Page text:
Recently, I’ve been writing more and more about the professional wrestling industry. As loyal readers may know, I’ve been a fan of the very flawed WWE (World Wrestling Entertainment) promotion, despite being fed up with the current goings-on, especially in the Divas Division.

However, as a saving grace, my best friend introduced me to a wrestling promotion that seemingly does everything right. That promotion is called Lucha Underground, and it is based in Los Angeles, at “The Temple” (their arena). I’m only a few episodes in (I started watching at the beginning of season two), but I already love it. There is one facet of it, though, that makes it so much more entertaining and awesome than WWE (aside from the competent writers): I love that there are intergender matches.

Lucha Underground and Intergender Matches

Intergender matches are not to be confused with mixed tag team matches. In intergender matches, men and women can wrestle each other head-on. In mixed tag team matches, if a woman is in the ring, her opponent must be another woman. If the opponent tags in her male teammate, then a male member of the other woman’s tag team has to get in the ring. Now in WWE, I’ve seen women get involved with men in the match, and I’m fairly certain that it ended in disciplinary action.

The one that vividly sticks out of my mind was when Naomi was having a non-kayfabe fight with her real then-fiance, Jimmy Uso, in real life, and her anger got carried to the right, where she flipped him rather aggressively.

Aside from these occasional instances, the women in WWE are used in male storylines as, pretty much, nothing more than wrenches thrown into feuds. They’re portrayed as sneaking, conniving, backstabbing, loved and/or scorned, jealous, and a bunch of other negative female stereotypes. Oh and more and more lately, they’re used by the men as human shields (Tyson Kidd was one of the biggest offenders there). Then, there’s disgusting stuff like Ric Flair kissing Becky Lynch, to distract her in her match with his daughter, Charlotte (which they later edited out because they got major backlash). Basically, these women are treated like lesser, second class beings in the promotion. It’s no wonder they derailed the Divas Revolution. It wasn’t living up to their very low expectations of those women.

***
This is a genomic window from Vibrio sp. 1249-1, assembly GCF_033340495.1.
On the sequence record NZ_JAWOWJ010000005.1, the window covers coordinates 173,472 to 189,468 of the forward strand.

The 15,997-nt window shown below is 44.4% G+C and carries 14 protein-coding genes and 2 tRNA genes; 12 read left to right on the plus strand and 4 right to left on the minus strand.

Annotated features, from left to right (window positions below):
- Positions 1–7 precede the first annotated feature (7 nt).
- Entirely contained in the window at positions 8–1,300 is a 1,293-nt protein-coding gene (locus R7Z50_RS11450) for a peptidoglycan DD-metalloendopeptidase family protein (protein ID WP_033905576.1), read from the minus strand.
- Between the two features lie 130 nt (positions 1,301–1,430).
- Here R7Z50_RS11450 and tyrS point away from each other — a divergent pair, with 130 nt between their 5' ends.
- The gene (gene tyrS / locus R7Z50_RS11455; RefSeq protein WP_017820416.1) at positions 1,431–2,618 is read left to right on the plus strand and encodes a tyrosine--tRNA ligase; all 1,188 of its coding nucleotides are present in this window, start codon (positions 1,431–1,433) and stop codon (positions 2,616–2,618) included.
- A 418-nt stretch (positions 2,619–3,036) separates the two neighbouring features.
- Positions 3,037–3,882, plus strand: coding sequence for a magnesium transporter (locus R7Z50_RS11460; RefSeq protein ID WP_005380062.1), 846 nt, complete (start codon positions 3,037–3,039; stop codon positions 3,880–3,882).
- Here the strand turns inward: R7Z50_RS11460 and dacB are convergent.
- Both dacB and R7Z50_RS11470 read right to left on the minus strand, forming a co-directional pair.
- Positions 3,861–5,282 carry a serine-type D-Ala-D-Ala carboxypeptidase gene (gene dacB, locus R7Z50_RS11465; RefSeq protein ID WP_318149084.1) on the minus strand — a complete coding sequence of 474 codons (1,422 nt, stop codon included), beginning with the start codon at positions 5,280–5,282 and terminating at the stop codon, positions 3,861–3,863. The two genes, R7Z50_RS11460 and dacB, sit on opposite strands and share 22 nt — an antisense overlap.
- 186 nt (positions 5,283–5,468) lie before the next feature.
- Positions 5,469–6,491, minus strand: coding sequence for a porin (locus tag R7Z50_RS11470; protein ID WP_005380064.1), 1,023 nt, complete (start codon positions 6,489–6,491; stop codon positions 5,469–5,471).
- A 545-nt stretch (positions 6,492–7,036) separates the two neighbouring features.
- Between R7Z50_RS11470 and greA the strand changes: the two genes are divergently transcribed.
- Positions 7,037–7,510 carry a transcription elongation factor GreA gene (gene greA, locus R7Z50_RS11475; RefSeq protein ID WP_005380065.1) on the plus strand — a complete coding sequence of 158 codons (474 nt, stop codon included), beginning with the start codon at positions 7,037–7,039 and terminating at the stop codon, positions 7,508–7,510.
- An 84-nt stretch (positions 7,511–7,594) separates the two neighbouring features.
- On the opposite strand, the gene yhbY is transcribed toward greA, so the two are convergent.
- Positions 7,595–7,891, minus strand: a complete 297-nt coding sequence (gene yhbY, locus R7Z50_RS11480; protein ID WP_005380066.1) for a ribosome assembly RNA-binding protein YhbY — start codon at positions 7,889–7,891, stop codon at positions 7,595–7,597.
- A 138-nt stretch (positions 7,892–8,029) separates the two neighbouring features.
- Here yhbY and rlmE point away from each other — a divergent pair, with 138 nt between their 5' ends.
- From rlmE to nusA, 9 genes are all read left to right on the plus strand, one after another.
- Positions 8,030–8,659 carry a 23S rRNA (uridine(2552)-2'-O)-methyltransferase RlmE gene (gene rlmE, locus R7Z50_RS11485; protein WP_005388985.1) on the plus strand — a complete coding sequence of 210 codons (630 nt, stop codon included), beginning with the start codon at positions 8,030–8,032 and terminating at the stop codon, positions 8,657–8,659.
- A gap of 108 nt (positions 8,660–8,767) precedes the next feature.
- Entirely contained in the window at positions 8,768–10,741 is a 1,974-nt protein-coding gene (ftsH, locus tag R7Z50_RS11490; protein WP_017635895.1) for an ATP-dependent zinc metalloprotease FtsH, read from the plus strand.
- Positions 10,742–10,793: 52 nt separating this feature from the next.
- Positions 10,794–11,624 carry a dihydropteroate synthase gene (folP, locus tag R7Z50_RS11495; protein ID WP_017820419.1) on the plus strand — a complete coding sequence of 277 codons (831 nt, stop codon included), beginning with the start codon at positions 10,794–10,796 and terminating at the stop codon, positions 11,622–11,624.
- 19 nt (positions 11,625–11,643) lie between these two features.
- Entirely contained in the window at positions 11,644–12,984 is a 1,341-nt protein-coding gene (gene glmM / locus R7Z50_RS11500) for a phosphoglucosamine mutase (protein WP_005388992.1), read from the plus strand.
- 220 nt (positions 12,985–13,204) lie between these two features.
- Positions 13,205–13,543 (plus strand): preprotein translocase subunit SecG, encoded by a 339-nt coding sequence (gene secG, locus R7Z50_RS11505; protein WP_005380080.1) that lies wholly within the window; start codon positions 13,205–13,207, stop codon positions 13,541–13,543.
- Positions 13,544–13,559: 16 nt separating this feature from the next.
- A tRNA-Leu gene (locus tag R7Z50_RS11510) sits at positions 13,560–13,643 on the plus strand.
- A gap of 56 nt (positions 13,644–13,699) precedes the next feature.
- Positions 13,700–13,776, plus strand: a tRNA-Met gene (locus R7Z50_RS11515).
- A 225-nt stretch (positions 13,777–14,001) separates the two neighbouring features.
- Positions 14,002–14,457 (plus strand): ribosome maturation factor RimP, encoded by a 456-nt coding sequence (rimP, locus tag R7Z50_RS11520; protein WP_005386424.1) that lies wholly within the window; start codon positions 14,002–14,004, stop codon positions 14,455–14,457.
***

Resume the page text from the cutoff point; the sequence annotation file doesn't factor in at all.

So, where WWE fails miserably, Lucha Underground picks up and succeeds… so much. In the very first episode of season two that I watched, a tag team, consisting two male luchadors, Son of Havoc and Angelico, and one female, Ivelisse, were made to fight each other for the spot of number one contender for the Lucha Underground Championship.

Ivelisse was the winner of the match. She then used her position, to challenge the Lucha Underground Champion, Mil Muertes, for his title. This is where I got to see the glory of intergender matches. The match for the Gift of the Gods Championship was pretty fantastic, but seeing Ivelisse one-on-one with Mil Muertes, who is one scary dude that I wouldn’t want to meet in a dark alley (or lit one, to be honest), was impressive.

Ultimately, Mil Muertes defeated Ivelisse and therefore got to retain his title, but I have to say, I was quite taken with how well she held her own. I saw the same kind of matched talent in another intergender match, in episode three of season two, when Kobra Moon debuted and wrestled Bengala, to win with a submission. These women are incredible at matching talents with their male coworkers.

Could Intergender Matches Help the WWE?

My wish is that WWE would change their boring, played out, inside the box ways, and incorporate intergender match opportunities. Apparently, back in the eighties, there was a brief flirtation with it, when Andy Kaufman offered to reward of a thousand dollars to any woman that could defeat him. He also added, much to my disgust upon hearing about it, that any woman that could defeat him, would also be given his hand in marriage. (What a prize… said no one, ever.) So, that was one thing that made it into a mockery.